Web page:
If you have more capacity a simple content plan that ensures you have regular messages being shared externally and internally about why your organisation is a top employer of choice takes you to the next level.
5. HR does it all because employees are your biggest asset
There’s a reason we call it an employer brand and not a recruiting brand. An employer brand has to be authentic, not just what you want to say. It’s comprised of what your employee’s think, what outsiders perceive, as well as where and how you’d like to be seen.
So don’t just focus on what it’s like to be recruited, show people what it’s like to work for you. An easy way to address this is bring in the views and input and network of your employees.
For example, at Hays we’ve found that despite being one of the most followed companies in the world on LinkedIn, and the most followed staffing company, our employee posts get way more engagement than our company updates. In response, we built Social Post, which helps our employees to share relevant content (including our careers content).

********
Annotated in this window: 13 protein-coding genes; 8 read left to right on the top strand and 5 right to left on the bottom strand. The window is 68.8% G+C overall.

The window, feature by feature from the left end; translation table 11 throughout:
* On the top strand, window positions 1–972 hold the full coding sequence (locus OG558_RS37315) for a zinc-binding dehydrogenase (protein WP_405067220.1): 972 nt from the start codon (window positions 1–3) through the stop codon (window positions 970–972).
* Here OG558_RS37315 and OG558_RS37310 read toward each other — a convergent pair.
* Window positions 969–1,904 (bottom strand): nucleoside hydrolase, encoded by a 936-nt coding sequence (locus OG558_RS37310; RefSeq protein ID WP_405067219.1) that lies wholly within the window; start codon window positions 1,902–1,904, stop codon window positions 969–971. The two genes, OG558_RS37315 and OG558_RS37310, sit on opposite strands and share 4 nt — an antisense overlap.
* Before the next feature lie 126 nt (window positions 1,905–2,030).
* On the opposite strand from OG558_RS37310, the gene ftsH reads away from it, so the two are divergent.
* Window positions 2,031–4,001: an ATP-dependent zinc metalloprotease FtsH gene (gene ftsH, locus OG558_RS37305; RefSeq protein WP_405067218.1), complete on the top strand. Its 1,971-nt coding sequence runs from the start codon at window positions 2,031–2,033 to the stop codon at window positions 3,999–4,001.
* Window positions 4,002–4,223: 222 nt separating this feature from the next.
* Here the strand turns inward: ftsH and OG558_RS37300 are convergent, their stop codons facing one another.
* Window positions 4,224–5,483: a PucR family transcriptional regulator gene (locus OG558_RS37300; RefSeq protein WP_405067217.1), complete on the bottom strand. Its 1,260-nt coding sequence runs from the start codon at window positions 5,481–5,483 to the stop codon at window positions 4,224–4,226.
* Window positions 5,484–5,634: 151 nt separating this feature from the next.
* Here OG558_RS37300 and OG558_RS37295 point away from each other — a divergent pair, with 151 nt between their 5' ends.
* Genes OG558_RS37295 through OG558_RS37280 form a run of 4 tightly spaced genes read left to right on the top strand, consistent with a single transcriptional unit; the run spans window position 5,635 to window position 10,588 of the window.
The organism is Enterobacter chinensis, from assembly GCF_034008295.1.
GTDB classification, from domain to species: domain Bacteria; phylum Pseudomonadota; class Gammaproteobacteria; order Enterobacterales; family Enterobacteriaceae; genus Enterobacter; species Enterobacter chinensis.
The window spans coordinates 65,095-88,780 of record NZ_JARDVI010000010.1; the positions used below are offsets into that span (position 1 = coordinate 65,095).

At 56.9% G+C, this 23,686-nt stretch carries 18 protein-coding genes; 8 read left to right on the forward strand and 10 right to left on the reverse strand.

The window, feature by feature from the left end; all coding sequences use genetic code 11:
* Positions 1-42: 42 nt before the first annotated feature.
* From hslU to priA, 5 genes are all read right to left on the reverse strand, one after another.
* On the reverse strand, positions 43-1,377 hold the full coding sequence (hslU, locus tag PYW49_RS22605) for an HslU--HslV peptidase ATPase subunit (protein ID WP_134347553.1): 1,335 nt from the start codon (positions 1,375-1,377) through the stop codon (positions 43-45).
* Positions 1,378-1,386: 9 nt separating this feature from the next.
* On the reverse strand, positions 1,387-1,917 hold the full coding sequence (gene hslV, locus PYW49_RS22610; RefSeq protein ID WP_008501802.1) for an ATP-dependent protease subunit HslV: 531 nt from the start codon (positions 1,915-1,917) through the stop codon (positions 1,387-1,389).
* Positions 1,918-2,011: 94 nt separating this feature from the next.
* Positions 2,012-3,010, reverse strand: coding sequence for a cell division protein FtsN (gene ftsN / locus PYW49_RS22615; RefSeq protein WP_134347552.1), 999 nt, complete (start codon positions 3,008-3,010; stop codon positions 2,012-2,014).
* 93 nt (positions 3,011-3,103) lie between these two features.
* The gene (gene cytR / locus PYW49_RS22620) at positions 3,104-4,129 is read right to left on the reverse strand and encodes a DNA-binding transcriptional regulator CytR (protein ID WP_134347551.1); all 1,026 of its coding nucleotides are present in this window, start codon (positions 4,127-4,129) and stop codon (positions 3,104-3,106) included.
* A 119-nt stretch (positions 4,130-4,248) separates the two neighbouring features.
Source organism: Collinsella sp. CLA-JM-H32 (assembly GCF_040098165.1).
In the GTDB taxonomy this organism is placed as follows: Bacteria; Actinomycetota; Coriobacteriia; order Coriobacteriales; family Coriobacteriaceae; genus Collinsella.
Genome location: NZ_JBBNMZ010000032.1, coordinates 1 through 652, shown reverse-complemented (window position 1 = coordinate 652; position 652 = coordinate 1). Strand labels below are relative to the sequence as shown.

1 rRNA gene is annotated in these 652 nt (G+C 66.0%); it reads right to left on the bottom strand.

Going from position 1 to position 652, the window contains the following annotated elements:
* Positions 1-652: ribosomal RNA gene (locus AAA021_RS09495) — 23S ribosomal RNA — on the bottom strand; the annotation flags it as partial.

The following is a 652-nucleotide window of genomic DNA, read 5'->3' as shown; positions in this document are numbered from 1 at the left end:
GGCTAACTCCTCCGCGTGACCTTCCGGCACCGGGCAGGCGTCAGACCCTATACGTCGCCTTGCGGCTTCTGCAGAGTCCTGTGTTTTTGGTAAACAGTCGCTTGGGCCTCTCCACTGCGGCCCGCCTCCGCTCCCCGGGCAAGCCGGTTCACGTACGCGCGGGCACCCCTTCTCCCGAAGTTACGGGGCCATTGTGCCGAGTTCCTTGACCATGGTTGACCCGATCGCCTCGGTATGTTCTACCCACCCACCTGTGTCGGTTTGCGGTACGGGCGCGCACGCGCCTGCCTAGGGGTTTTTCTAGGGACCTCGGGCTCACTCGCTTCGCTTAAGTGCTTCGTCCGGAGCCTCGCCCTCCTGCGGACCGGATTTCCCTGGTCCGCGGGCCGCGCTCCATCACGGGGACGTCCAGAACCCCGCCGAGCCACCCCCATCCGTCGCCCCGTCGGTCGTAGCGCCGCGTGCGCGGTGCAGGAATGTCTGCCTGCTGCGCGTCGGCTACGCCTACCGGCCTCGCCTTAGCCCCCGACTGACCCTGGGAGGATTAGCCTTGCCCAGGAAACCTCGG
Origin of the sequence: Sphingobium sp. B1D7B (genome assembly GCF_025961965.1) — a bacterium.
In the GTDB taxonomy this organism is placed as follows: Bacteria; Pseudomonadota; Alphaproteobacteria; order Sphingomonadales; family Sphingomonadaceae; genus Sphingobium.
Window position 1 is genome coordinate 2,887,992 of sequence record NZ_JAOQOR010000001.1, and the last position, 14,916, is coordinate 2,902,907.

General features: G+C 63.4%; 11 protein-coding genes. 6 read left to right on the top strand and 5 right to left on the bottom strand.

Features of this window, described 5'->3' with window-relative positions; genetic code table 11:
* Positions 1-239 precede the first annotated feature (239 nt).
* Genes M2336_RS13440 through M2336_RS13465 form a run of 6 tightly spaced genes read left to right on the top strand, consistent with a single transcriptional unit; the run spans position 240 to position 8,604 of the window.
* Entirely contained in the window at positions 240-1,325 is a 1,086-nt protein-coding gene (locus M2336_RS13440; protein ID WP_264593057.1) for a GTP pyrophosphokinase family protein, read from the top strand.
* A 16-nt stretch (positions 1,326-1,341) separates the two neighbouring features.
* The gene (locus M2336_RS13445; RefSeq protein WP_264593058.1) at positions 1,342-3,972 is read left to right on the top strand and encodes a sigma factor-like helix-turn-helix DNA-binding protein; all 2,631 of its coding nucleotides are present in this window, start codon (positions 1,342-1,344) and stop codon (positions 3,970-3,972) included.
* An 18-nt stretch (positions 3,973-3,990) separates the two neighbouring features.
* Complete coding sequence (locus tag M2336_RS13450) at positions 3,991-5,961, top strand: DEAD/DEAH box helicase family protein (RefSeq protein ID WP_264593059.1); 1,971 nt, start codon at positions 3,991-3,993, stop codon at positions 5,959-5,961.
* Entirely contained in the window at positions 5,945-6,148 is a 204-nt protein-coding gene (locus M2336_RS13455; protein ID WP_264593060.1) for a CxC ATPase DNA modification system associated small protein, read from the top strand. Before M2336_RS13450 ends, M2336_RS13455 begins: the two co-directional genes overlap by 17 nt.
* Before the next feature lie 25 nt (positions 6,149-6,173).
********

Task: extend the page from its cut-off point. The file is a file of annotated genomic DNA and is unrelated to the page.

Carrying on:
We also spend a great deal of time ensuring our intern employees give us honest and open feedback and reviews regularly on the increasingly popular career review sites, such as Rate my Placement and Glassdoor. This has helped us to regularly be named as a top company, but most importantly it means a potential employee gets an honest view of what it’s really like to work here, not just the messaging and image we push out.
Do not invest in your online employer brand alone
Whilst fixing all of the above mistakes is important to attract a better-quality candidate not paying attention to other aspects will actually undermine the investment you’re making.